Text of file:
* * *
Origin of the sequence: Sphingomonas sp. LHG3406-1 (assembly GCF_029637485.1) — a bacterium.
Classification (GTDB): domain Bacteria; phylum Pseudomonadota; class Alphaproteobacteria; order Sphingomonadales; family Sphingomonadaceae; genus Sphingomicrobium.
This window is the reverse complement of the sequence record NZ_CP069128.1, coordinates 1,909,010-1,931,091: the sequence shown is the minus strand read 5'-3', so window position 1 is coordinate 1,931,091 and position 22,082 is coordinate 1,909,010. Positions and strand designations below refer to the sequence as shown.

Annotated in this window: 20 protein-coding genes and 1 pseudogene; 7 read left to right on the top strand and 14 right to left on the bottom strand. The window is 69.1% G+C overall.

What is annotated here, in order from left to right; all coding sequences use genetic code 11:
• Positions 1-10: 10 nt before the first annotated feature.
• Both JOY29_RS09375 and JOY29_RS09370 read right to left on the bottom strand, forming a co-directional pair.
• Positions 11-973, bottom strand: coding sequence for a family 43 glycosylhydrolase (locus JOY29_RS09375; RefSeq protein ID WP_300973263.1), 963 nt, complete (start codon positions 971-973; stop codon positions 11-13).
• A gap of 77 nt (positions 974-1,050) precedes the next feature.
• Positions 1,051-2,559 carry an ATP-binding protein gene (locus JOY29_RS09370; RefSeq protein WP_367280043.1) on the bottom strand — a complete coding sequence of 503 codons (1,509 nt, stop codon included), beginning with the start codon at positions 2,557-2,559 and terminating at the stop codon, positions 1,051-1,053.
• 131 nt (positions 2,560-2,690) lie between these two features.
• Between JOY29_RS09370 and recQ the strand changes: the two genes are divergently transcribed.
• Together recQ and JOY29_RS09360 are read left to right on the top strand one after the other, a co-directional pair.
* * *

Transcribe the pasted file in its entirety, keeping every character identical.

Origin of the sequence: Sphingomonas sp. LHG3406-1 (assembly GCF_029637485.1) — a bacterium.
Classification (GTDB): domain Bacteria; phylum Pseudomonadota; class Alphaproteobacteria; order Sphingomonadales; family Sphingomonadaceae; genus Sphingomicrobium.
This window is the reverse complement of the sequence record NZ_CP069128.1, coordinates 1,909,010-1,931,091: the sequence shown is the minus strand read 5'-3', so window position 1 is coordinate 1,931,091 and position 22,082 is coordinate 1,909,010. Positions and strand designations below refer to the sequence as shown.

Annotated in this window: 20 protein-coding genes and 1 pseudogene; 7 read left to right on the top strand and 14 right to left on the bottom strand. The window is 69.1% G+C overall.

What is annotated here, in order from left to right; all coding sequences use genetic code 11:
• Positions 1-10: 10 nt before the first annotated feature.
• Both JOY29_RS09375 and JOY29_RS09370 read right to left on the bottom strand, forming a co-directional pair.
• Positions 11-973, bottom strand: coding sequence for a family 43 glycosylhydrolase (locus JOY29_RS09375; RefSeq protein ID WP_300973263.1), 963 nt, complete (start codon positions 971-973; stop codon positions 11-13).
• A gap of 77 nt (positions 974-1,050) precedes the next feature.
• Positions 1,051-2,559 carry an ATP-binding protein gene (locus JOY29_RS09370; RefSeq protein WP_367280043.1) on the bottom strand — a complete coding sequence of 503 codons (1,509 nt, stop codon included), beginning with the start codon at positions 2,557-2,559 and terminating at the stop codon, positions 1,051-1,053.
• 131 nt (positions 2,560-2,690) lie between these two features.
• Between JOY29_RS09370 and recQ the strand changes: the two genes are divergently transcribed.
• Together recQ and JOY29_RS09360 are read left to right on the top strand one after the other, a co-directional pair.